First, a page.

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Tribute to Mrinaltai (1928-2012)
|by Vibhuti Patel|
Firebrand women’s rights activist and secular humanist socialist leader based in Mumbai, popularly known as “Pani Wali Bai” who had created waves during sixties, seventies and eighties by mobilizing women from local middle and working class women with protest rallies and raising issues concerning sanitation, water,, price rise, black marketing essential items, tribal women’s woes passed away on 17th July, 2012 in Vasai, Thane Dist at the age of 84 years.
Mrinaltai was mentored by her family to be a patriot at a very early age. She, quitting medicine, entered street politics in the forties, joining Rashtriya Seva Dal. Influenced by socialist ideals, she started Socialist Party, and began taking up issues concerning the marginalised strata of society. Along with her husband Keshav Gore she also fought for Goa Liberation and Samyukta Maharashtra Movement.
The couple in sixties made Goregaon the key hub of their social activism. In 1961, she won civic election in Mumbai and after a bitter and protracted struggle she managed to get a proper drinking water supply in the city earning a nickname, “Paniwali Bai.”A pioneer and visionary, Gore was one of the last of the Socialist pillars in Mahrashtra.
Mrinaltai, as she is respectfully referred was elected to Parliament on a Janata Party ticket in 1977. Gore belonged to that special set of women who took to politics in a period when it was virtually unthinkable for women to be involved in public work. For more than half a century, she had been involved with a series of organisations and leading protests both on the streets and in the corridors of power, focusing on women's rights, civil rights, communal harmony, and trade union activities.
In 2002, in a protest against price rise, Mrinaltai led a rally of hundreds of women brandishing rolling pins from Churchgate to Azad Maidan in South Mumbai. The first time she held a similar protest on the issue was in 1972.
Gore and other colleagues of her husband Keshav set up the Keshav Gore Smarak Trust, which supports community-centered activities and social awareness campaigns and actions after he died in 1958. In 1961, Mrinaltai contested the election for Bombay Municipal Corporation and won a seat in the Bombay Municipal Council. Fighting a hard battle, she eventually brought regular and adequate drinking water supply to the area. For this she earned the sobriquet 'Paniwali Bai'.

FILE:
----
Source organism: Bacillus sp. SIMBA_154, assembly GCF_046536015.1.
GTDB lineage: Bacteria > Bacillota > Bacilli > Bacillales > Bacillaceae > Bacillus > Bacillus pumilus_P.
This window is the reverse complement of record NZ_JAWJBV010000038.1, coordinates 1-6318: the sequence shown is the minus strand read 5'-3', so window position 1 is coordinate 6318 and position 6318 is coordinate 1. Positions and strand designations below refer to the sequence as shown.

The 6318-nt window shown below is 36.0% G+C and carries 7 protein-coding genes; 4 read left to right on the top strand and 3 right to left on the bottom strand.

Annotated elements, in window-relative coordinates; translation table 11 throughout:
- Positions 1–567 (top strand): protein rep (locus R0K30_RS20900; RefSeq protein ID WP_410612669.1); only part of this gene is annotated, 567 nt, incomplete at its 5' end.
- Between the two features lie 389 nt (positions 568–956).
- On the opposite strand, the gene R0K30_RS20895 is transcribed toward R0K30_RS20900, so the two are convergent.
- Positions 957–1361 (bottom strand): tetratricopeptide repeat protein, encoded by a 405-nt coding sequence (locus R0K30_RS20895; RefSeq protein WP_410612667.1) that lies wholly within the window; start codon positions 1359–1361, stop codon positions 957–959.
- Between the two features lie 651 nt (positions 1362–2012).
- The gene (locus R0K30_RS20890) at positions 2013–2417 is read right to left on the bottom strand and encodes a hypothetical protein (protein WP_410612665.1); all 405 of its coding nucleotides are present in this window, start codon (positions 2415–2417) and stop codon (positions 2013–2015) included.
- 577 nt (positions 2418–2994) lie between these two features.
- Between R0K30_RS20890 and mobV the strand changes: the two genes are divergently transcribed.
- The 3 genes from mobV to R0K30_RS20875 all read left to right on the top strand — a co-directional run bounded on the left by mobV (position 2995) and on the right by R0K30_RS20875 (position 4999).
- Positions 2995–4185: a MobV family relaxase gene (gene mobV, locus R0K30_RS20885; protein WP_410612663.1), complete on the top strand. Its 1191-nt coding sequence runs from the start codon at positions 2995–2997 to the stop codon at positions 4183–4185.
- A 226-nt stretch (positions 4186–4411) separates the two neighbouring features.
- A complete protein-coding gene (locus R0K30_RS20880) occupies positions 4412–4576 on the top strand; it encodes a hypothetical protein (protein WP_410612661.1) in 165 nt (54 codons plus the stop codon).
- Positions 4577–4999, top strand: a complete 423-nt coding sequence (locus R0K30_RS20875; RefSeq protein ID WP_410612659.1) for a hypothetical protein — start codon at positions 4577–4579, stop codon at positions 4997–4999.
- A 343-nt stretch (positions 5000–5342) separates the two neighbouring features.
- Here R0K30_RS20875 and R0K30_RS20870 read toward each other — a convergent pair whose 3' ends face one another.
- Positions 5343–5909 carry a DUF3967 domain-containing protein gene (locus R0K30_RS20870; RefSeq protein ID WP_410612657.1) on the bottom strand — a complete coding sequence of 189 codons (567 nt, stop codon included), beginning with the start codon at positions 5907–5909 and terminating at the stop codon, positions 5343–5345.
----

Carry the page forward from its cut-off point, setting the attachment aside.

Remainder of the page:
After the prices of essential commodities began skyrocketing, Gore was at the forefront in setting up in September 1972 the Anti-Price Rise Committee, which mobilised the largest-ever turnout of women since the Independence movement.
After the Emergency, in 1977, Gore was elected to Parliament on Janata Party ticket. In 1985, she became an MLA again and took up the issue of banning sex determination tests. States Dr. Ranjana Kumari, President of Women Power Connect, Delhi, “For those of us who were active in the women’s rights movement in the 1970s and 1980s, the arrival of Mrinal Gore and Pramila Dandavate on the Delhi scene was something of a stunner. They brought with them energy of mass mobilisation of women, for what could be called women’s concerns and going to their meetings in Chandni Chowk and other corners of Delhi organised by the Mahila Dakshata Samiti was an experience. It was a true political affirmation of women’s power.
Mrinaltai was warm, accessible clear-headed and gave many of us the entry into policy-making through their doors. One lesson that emerges from having people like Mrinaltai, Pramilatai and earlier Renukadee Chakravarty in Parliament is that their lobby is clearly the fearless feminist lobby — something that is dangerously lacking in the current membership of women in Parliament.
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